What is a mind? One of the great mysteries of our time

Professor Mark Solms is the lead educator of the University of Cape Town’s free online course, “What Is a Mind?” Here, he discusses how he approaches this question – one of the great mysteries of our time.

Professor Mark Solms and Professor Susan Levine filming for this course

Professor Mark Solms (right) filming for this course.

“What is a mind?” is an extremely important question. For what are you if not your mind?

Psychology is of course the science of the mind, and yet graduate students of psychology have great difficulty answering this question. From their replies, you might think that the mind is just a very complicated information processing device. But are you a complicated information processing device?

The mind is not an object

The source of the difficulty is the fact that the mind is not an object; it is not something out there in the world that you can point to and say: “That is a mind; that thing over there is what I call ‘the mind’.”

The mind is invisible. But it is not invisible in the same way that gravity and electricity are. It is true that the existence of the mind, like that of gravity and electricity, can be inferred from its physical effects (For example, “She moved her hand when I asked her to; that movement was caused by her mind, by an act of the will.”) The difference is that the mind can also be perceived directly. It feels like something to be a mind.

The mind can be perceived

So the mind can be perceived, no less than planets and atoms, but this kind of perception – perceiving things like memories, thoughts and feelings – is something subjective. Therefore, you can only ever experience your own mind.

This is the nub of the problem. You cannot experience minds in general. That makes it very difficult to have a science of the mind. For science, of course, aspires to objectivity – to generalizability. We go to great lengths to exclude the subjective from science.

The mind versus the brain

As a result, throughout the history of psychology, there have been serious attempts to exclude the mind from science. We were told by the Behaviourists (who dominated 20th century psychology), for example, that the mind does not really exist. Only its responses exist – its behaviours.

Today, in the era of Neuroscience, we face a similar problem. We are told that the mind is really just the brain. It is an elaborate illusion produced by the brain. So what if I told you that you – your subjective experience – will cease to exist from tomorrow, but that you shouldn’t worry because I will keep your brain alive?

The fact that your brain will be alive but devoid of experiences will be cold comfort to you. Because you – your beloved self – will no longer be there. This simple fact seems to prove that your mind is not identical with your brain.

But now I hear you say: the brain in a coma is just the brain minus the mind. The mind is the part of the brain that is lost when it is in a coma. The question then becomes: what part of the brain is essential to produce the mind? And how does it do it? How does the brain get over the hump from electrochemistry to feeling?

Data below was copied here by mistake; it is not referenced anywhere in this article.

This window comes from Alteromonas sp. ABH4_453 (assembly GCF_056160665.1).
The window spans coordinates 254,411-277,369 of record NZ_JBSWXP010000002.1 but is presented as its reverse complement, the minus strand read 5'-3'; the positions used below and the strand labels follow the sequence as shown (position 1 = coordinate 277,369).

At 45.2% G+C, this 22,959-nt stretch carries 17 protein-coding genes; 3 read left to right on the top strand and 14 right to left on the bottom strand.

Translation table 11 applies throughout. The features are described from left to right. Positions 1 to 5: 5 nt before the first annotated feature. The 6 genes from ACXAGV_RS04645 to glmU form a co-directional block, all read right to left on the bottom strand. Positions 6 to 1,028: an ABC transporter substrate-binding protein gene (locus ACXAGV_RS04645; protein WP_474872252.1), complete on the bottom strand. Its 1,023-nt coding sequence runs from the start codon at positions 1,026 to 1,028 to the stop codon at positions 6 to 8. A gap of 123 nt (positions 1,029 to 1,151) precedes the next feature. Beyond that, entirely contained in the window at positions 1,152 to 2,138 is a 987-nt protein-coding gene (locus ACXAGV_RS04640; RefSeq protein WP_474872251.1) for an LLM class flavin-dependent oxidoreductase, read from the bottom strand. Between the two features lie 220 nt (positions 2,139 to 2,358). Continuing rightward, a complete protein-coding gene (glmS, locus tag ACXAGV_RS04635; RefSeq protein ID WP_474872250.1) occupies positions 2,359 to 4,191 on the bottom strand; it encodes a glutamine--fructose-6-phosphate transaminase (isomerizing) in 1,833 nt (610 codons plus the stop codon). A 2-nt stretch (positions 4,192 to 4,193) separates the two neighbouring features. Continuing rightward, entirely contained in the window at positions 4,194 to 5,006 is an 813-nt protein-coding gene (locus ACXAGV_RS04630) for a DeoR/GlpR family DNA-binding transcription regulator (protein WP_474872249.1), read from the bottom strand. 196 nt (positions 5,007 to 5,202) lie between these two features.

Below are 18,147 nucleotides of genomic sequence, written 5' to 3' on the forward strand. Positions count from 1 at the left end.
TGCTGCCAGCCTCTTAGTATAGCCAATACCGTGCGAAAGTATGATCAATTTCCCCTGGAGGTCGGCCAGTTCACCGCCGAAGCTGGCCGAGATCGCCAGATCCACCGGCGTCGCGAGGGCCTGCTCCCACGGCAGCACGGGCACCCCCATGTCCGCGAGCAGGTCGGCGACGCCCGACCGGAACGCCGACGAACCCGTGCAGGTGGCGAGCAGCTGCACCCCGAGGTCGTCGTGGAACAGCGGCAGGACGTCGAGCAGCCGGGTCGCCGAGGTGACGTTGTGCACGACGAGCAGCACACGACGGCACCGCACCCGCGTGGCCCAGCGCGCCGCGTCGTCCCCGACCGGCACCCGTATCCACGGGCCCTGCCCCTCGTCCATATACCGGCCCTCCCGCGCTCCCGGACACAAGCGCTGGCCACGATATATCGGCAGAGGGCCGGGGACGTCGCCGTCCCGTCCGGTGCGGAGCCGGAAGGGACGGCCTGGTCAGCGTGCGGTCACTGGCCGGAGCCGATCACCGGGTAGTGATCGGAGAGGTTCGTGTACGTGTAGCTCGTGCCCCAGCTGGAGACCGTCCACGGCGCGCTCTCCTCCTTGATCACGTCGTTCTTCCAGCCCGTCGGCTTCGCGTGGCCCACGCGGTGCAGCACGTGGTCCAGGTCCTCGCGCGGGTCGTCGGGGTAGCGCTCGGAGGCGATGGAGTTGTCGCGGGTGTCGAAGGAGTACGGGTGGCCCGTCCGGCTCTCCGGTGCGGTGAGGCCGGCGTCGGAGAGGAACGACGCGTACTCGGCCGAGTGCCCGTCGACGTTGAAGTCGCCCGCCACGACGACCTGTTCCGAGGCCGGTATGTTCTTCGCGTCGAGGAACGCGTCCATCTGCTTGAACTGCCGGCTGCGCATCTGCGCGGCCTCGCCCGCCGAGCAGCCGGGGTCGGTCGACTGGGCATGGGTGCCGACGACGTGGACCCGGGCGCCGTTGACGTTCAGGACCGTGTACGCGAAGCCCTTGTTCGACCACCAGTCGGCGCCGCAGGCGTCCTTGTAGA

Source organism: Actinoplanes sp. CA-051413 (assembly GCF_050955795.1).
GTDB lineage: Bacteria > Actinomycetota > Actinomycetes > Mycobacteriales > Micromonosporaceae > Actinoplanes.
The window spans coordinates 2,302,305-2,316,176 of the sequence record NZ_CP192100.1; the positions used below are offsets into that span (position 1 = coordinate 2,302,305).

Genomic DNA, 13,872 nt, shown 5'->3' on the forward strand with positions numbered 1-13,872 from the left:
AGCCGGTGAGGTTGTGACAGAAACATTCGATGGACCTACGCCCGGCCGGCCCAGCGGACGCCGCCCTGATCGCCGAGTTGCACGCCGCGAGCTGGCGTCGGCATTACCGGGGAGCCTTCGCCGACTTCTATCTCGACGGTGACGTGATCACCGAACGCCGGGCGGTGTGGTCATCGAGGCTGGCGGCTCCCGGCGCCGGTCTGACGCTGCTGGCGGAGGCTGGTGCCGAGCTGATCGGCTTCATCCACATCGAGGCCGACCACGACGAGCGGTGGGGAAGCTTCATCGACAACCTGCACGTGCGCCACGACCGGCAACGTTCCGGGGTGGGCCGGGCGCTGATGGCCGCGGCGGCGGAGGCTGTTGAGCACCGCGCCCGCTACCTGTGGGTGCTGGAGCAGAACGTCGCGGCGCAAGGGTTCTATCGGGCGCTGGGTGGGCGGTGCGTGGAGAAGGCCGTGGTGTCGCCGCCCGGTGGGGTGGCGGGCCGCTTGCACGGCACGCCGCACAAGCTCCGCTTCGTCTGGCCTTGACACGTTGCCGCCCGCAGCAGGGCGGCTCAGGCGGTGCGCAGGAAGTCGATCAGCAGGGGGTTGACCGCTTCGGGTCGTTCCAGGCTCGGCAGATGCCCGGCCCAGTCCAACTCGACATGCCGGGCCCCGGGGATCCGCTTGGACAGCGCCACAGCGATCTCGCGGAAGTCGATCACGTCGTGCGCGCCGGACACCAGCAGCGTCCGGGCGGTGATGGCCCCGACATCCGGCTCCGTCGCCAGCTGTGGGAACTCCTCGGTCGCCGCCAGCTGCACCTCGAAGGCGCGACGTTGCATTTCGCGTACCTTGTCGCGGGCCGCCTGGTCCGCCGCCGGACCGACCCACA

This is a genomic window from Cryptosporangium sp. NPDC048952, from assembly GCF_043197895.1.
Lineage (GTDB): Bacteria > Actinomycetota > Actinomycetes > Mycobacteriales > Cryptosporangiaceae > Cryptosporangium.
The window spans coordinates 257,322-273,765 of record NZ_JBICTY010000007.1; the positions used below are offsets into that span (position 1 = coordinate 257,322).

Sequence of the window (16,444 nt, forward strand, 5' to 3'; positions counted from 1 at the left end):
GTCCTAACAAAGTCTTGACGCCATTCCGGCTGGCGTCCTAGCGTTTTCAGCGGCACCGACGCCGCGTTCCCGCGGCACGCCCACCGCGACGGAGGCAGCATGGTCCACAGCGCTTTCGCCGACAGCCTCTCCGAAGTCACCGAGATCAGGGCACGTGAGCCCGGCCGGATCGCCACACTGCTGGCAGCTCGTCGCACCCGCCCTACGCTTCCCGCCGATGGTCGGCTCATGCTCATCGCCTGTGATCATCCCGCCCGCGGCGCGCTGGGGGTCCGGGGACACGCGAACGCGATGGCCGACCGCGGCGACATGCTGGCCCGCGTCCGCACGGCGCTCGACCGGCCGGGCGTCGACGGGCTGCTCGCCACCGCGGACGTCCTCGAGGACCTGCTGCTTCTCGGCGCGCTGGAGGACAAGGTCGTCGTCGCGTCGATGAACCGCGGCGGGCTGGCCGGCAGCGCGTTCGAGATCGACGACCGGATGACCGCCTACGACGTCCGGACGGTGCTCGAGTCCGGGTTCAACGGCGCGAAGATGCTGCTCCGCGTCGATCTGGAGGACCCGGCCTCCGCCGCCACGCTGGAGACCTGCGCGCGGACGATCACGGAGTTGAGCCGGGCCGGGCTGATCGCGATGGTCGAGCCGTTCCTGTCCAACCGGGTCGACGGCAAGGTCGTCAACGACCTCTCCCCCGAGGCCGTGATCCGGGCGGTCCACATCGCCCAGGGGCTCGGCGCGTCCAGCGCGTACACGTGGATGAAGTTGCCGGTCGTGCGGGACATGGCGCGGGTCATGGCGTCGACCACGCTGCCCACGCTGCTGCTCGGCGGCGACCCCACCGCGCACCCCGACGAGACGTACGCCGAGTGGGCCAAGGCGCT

What is a mind really?

This question will be the starting point for our free online course, “What Is a Mind?” Based on the latest discoveries in neuroscience, but also taking account of lived experience (as studied, for example, by psychoanalysts) and of the philosophical wisdom of the ages, we will address one of the great mysteries of our time.

Step by step, we answer this question: What is a mind… what is it really?

Want to know more? Read Professor Solms’s latest post for the FutureLearn blog or join the free online course “What I a Mind?

Category Learning

Comments (172)


  • Bob

    What if I throw spirit and communion with an invisible force into the mix.
    Only playing devils advocate but if we see science as one end of the spectrum what lies at the other end.

    • Leo Njeru

      That opens a whole realm of the universe, cosmos, the past, present, future and eternity. Astrophysicists will suggest that a human is a tiny spec of a HUGE limitless expansive multiverse.

      Probably, in all it’s nuances, humanity and the cosmos seamlessly merge through multiple cosmic realities. That, for instance, after death, the mind transitions to a spirit form. Well, the body decays back to the hydrocarbons, minerals and metals that “FORMED” it. The physiology and anatomy end. But, the mind, the essence of the person becomes spiritual.

      Now the issue is the how exclusive is the corporeal from the spiritual?

  • Javier Santos

    Can’t we really experience the minds of others? what about all those mirror neurons, do they provide a (underestimated) insight into someone else’s mind? Can we have a collective mind?
    These are all important questions to me that I look forward to discuss and hopefully clarify in the “What is a mind?” course.

  • Tina Warner